Head up into the mountains and you’ll see a completely different palette of plants and flowers to what you see at lower altitudes.
An alpine garden is a special type of garden designed to replicate these mountainous growing conditions as closely as possible, giving this captivating set of plants an opportunity to thrive in your very own backyard.
Whether you’ve heard about alpine gardens and you’re looking to make your own, or you’re completely new to the concept and stumbled upon this article by mistake, it’s our hope that after reading you’ll be equipped with the knowledge you need to get one started.
What is an alpine garden?
To expand on the brief introduction above, an alpine garden is one specifically designed to simulate the conditions and replicate the flora that grows naturally at high altitudes. This is achieved through several means, one example of which is switching out regular garden soil for sandier, well-drained soils, along with gravel and rocks to align more closely with the stark and barren mountaintop conditions.
With these changes, it becomes possible to grow a set of plants that might not otherwise thrive at lower altitudes, and to bring their aesthetic from the far reaches of a mountain range to the comfort of your back garden.
The first alpine garden is attributed to Anton Joseph Kerner, a renowned Austrian botanist. The concept has since spread far and wide, garnering enthusiasm from gardeners around the world.
So popular are alpine gardens, in fact, that the Alpine Garden Society (AGS) was formed in 1929 to support any gardener looking to learn more about this type of gardening.
What plants might you find in an alpine garden?
As well as sedum, pictured above, there are plenty of exciting and attractive plants that feature frequently in alpine gardens. In this section we’ll showcase a few to give you a feel for what you could be working with.
Rock cress / Arabis alpina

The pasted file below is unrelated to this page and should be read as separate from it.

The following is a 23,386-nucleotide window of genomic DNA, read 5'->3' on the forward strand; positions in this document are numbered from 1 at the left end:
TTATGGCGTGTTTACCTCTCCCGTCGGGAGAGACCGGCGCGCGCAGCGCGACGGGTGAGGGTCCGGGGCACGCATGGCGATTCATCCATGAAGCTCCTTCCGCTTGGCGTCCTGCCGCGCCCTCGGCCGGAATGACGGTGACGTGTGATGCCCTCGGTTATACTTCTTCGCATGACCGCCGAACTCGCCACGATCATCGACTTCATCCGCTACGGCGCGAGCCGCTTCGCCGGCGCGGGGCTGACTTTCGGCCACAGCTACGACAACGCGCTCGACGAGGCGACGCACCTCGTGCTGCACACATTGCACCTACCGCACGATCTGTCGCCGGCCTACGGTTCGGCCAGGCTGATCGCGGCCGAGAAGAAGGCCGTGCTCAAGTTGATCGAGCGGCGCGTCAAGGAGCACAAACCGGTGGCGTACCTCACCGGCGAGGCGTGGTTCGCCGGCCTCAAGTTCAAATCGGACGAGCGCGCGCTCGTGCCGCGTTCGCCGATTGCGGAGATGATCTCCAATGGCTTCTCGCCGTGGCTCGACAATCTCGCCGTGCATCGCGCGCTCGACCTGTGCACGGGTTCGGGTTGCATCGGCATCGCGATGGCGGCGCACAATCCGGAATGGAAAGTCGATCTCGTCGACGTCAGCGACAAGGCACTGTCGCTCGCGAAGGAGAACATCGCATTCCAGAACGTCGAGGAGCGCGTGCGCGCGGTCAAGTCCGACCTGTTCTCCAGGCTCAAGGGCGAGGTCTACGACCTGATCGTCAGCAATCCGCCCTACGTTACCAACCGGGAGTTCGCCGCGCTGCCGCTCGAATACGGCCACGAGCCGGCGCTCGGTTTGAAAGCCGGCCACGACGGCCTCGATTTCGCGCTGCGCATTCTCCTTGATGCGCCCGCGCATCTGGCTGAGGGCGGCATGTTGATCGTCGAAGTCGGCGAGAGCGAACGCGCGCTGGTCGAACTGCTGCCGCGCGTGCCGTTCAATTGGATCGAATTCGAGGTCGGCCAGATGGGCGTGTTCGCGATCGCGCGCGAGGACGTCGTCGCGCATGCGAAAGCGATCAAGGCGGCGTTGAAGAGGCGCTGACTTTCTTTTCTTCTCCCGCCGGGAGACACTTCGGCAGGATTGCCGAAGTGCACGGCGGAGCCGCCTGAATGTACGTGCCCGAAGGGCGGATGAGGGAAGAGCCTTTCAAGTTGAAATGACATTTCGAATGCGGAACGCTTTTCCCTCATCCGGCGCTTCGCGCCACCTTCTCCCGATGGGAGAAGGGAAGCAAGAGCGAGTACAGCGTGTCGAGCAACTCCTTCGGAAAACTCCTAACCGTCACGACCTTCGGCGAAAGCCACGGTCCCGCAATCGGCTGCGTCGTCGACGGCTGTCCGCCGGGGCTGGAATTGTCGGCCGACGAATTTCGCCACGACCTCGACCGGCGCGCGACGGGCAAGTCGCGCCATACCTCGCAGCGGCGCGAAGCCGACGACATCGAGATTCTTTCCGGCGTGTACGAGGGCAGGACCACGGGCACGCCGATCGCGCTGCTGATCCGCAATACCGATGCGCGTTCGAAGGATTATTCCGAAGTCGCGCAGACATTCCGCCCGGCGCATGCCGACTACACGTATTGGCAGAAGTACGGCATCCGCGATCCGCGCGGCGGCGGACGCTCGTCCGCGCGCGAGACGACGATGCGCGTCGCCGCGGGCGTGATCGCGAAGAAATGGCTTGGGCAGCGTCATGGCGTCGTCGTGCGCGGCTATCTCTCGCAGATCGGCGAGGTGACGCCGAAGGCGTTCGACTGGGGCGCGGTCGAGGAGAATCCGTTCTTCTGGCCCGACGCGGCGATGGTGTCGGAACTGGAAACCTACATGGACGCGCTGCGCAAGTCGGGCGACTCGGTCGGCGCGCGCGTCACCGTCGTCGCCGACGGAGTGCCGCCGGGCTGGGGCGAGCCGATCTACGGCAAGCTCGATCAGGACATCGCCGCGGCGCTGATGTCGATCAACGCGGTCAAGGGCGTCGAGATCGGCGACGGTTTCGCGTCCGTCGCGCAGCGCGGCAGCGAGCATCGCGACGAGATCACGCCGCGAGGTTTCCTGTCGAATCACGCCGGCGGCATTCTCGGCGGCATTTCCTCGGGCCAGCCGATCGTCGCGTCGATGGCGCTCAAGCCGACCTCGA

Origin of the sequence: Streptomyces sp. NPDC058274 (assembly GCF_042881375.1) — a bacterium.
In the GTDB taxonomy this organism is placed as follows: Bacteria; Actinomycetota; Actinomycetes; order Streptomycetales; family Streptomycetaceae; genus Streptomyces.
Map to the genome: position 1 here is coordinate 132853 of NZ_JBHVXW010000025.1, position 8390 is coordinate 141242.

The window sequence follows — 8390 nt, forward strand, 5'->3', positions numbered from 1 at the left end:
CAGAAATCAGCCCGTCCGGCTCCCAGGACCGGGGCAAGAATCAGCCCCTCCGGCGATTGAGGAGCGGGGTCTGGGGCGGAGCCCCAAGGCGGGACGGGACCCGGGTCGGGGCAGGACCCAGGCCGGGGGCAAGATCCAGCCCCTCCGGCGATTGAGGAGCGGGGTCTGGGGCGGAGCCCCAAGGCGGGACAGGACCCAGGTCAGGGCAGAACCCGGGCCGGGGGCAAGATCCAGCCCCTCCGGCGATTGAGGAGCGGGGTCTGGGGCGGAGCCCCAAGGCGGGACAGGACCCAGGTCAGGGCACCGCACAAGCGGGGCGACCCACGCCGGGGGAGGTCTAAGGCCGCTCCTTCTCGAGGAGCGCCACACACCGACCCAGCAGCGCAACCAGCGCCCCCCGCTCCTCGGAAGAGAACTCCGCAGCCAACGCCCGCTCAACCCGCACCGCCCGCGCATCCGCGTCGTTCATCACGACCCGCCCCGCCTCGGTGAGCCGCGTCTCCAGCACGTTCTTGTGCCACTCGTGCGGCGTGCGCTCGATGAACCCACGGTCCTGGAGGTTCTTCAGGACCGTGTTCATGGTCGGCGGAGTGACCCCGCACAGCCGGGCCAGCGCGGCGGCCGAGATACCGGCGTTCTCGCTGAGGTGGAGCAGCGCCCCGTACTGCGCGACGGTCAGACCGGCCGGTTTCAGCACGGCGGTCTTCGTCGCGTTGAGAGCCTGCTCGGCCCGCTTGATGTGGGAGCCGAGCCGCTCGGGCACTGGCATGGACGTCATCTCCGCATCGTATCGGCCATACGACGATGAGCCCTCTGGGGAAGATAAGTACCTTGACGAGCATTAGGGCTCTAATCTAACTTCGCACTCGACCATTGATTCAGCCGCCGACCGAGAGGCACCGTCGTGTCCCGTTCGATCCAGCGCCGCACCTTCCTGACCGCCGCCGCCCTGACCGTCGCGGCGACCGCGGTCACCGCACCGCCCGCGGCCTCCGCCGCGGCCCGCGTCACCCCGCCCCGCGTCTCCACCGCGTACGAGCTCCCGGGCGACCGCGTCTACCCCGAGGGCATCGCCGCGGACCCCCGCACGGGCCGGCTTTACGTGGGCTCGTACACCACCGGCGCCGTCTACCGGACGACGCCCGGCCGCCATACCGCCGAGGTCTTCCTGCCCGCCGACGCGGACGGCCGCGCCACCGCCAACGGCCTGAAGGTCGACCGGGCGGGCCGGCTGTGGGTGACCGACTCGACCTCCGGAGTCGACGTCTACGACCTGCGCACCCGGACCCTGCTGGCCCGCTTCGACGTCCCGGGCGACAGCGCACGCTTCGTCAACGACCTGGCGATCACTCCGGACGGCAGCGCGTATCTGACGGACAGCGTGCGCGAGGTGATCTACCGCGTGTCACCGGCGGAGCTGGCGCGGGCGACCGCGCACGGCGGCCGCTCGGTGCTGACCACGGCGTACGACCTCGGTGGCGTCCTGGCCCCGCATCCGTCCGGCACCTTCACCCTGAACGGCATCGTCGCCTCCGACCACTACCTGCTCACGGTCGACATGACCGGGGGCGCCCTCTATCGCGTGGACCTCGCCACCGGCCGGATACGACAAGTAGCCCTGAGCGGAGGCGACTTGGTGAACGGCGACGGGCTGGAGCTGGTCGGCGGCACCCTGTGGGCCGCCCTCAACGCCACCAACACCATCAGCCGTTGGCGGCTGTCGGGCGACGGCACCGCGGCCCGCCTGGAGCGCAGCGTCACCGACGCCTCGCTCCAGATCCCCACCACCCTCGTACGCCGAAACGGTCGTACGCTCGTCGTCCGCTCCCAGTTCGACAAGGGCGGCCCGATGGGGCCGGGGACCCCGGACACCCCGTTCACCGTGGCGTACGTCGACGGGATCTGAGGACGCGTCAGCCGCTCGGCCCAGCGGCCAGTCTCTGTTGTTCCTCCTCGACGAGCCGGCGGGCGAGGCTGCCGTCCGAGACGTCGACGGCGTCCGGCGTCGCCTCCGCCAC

This flowering Brassicaceae boasts delicate white flowers, above a tuft of rugged leaves. Hailing from only a few places on the Isle of Skye, it’s a tricky plant to find in the wild. This goes some way to explaining its appeal to alpine gardeners, who can, with care, bring something quite rare to their garden.
Pasque flower / Pulsatilla vulgaria
With bright purple petals surrounding a sumptuous yellow centre, the pasque flower brings a bold splash of colour to any alpine garden. The plant is related to the buttercup family, and is found naturally in various parts of Europe.
Yellow helmet flower / Scutellaria orientalis
Comfortable growing in the harsh alpine tundra, the yellow helmet flower features small tubular flowers (no points for guessing which colour they are), alongside deep green, ridged leaves. Seeing this plant, it’s obvious immediately that it cut its teeth somewhere harsh and unforgiving.
Cranesbill / Geranium dalaticum
This Geranium has received the Award of Garden Merit from the Royal Horticultural Society, indicating its suitability for growth in UK gardens – one of the few plants you’ll find regularly in alpine gardens to do so.
Its bouquet of gentle pink flowers, above bright green leaves which share their distinctive shape, is eye-catching and attractive.
Candytuft / Iberis sempervirens
Bunches of white petals dancing aloft from the ground, the candytuft lives up to its light and airy name. Ranging all over Europe, parts of Africa, the Middle East, and Asia, this plant hails from far and wide. Its attractive bloom makes it a popular and viable addition to any alpine garden.
How to make an alpine garden
Hopefully by now you’re inspired to begin turning your backyard (or at least a section of it!) into an alpine garden. Here’s how to do it
1. Decide where your alpine garden will go
So far in this article we’ve alluded to alpine gardens as fairly big undertakings, prone to make use of a large portion of your outdoor space. This doesn’t have to be the case, however. Alpine gardens can range in size from a full backyard, right down to a trough or even a flower pot.
2. Make sure the spot simulates the desired conditions
Whichever size alpine garden you go for, keep in mind that you’re aiming to recreate mountain conditions as closely as possible. This means lots of exposure, no shelter from the wind, and less moisture than you’d usually find in your garden.
Unless you’re working with a particularly large garden, it’s not unusual at this stage to struggle to find the right spot. Most of us will have gardens without a spot that’s shade free all day. If this is the case, look for the spot that gets the most sunlight compared to everywhere else.